A Dutch startup uses Bitcoin mining to grow tulips in the Netherlands

A Dutch entrepreneur is helping to fight climate change rather unexpectedly – by using cryptocurrency mining to grow tulips! 
Kavita Verma
cartoon of a hand picking a tulip in the shape of a bitcoin
Bitcoin mining for tulip farming

iStock / munandme   

In a modern twist, the Dutch are using bitcoin mining to reap an age-old bounty – tulips! Known for centuries as one of their most iconic cash crops, these beloved flowers now have another purpose in Holland: powering cryptocurrency.

Engineer Bert de Groot innovation of bitcoin mining

With so many similarities between Tulips, known for the world's first financial bubble in 1637, and Bitcoin, with their economic bubble in 2017, the Dutch have created a win-win situation. They are trying to combine the two economic bubbles in hopes of running the greenhouse and also earning bitcoin side by side.  

Bert de Groot, a Dutch engineer, was inspecting six bitcoin miners as they solved complex calculations to earn cryptocurrency. These machines, as they were whirling and heating up, were also bringing an unexpected outcome: they were bringing down energy costs for tulip farmers in Brabant!

By harnessing solar power from the roof of Bitcoin Brabant's hothouse, Bert's company was able to reduce electricity consumption for mining crypto and help those local green-fingers succeed amidst Russia's invasion of Ukraine, which was raising gas prices sky high. 

Despite recent market instability driving crypto value downwards, investors are still keen – farms and companies like Bitcoin Brabant reap the rewards by taking advantage of this sustainable technology currently revolutionizing our world.

From the Turkish love affair with tulips, which caused the first stock market crash in the 17th century, to becoming the world's biggest tulip producer, the Netherlands has come a long way when it comes to greenhouses.

A perfect fit for improving the environment

In the Netherlands, one entrepreneur is helping to fight climate change in a rather unexpected way – by using cryptocurrency mining to grow tulips! 

André de Groot runs his unique energy business with 17 clients, including restaurants and warehouses. Thanks to what he calls "carbon negative" operations, all powered by Bitcoin, these famous Dutch flowers are being produced more sustainably than ever before.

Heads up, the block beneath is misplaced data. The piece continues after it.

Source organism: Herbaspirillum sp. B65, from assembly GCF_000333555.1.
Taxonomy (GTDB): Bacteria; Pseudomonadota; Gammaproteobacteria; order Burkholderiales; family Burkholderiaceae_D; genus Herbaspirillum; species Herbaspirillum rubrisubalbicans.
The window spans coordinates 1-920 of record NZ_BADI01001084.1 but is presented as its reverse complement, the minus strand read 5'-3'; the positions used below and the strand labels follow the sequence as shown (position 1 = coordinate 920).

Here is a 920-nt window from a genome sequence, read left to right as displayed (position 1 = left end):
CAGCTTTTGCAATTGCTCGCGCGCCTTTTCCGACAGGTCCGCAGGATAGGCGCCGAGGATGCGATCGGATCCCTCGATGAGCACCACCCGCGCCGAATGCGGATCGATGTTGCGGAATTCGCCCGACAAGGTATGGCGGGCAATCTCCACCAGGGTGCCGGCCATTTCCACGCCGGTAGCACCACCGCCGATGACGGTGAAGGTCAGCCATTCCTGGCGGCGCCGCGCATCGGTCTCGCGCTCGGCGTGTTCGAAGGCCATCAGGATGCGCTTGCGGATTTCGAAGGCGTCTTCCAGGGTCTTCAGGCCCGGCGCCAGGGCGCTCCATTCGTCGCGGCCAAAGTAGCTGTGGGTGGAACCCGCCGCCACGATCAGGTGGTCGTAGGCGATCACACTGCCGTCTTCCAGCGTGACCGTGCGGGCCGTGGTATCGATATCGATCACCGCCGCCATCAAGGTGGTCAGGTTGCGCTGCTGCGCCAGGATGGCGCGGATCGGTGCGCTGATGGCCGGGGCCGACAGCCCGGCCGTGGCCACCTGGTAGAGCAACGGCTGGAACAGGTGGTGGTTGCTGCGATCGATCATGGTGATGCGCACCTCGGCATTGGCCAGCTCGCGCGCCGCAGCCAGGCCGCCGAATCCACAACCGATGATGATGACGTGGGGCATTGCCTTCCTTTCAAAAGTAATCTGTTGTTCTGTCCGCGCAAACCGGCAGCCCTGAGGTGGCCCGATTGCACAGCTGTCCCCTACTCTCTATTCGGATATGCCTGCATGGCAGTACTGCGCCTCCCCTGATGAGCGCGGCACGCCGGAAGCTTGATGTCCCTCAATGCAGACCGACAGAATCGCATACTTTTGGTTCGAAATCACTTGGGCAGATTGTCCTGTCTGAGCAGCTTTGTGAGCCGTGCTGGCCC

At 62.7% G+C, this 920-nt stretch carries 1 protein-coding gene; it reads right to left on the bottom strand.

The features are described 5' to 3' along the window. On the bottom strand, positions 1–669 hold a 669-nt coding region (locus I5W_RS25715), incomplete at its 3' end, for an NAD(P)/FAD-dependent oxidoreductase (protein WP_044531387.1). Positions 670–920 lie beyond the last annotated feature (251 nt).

With this innovative approach towards sustainability, De Groot's bright orange logo on an even brighter polo shirt serves as a testament that it just might be possible for us all to positively impact our planet through creative thinking.

Selling tulips for bitcoin

Koning reached out to de Groot after seeing a Twitter video he had made about bitcoin mining. Then, they both decided to open a Bitcoin Bloem business, selling tulips in exchange for bitcoin.

There are now six servers at their hothouse that are kept hidden in order to prevent burglars from targeting the 15,000-euro equipment.

They both have come to the agreement that Koning will keep all the bitcoin generated and own half of them while de Groot is permitted to keep his three servers in exchange for weekly visits to remove dust and insects from the servers' fans.

Bitcoin will last forever

Koning is looking at the future of Dutch agriculture and believes that bitcoin mining could be an integral part of it. The reduction in energy consumption by running bitcoin miners in greenhouses is just one of the benefits. 

By leveraging the excess heat generated by the machines, farmers can significantly reduce their heating costs while also generating additional income through mining rewards.

The potential of Bitcoin to revolutionize the Dutch agricultural industry is especially important given the current climate. With energy costs rising and some farms struggling, the ability to mine cryptocurrency could provide much-needed relief. 

The idea is so promising that even philosopher Nassim Nicholas Taleb has compared bitcoin mining in greenhouses to his concept of the "black swan" event. Despite the comparisons to Tulipmania, Koning believes that Dutch agriculturalists could benefit greatly from bitcoin mining in the years ahead. 

Even though the cryptocurrency sector is currently facing a major downfall – from $16,300 per unit to $68,000 in 2021, De Groot is not worried. 

He believes that Bitcoin will last forever and will continue to provide benefits when it comes to cash crops. 

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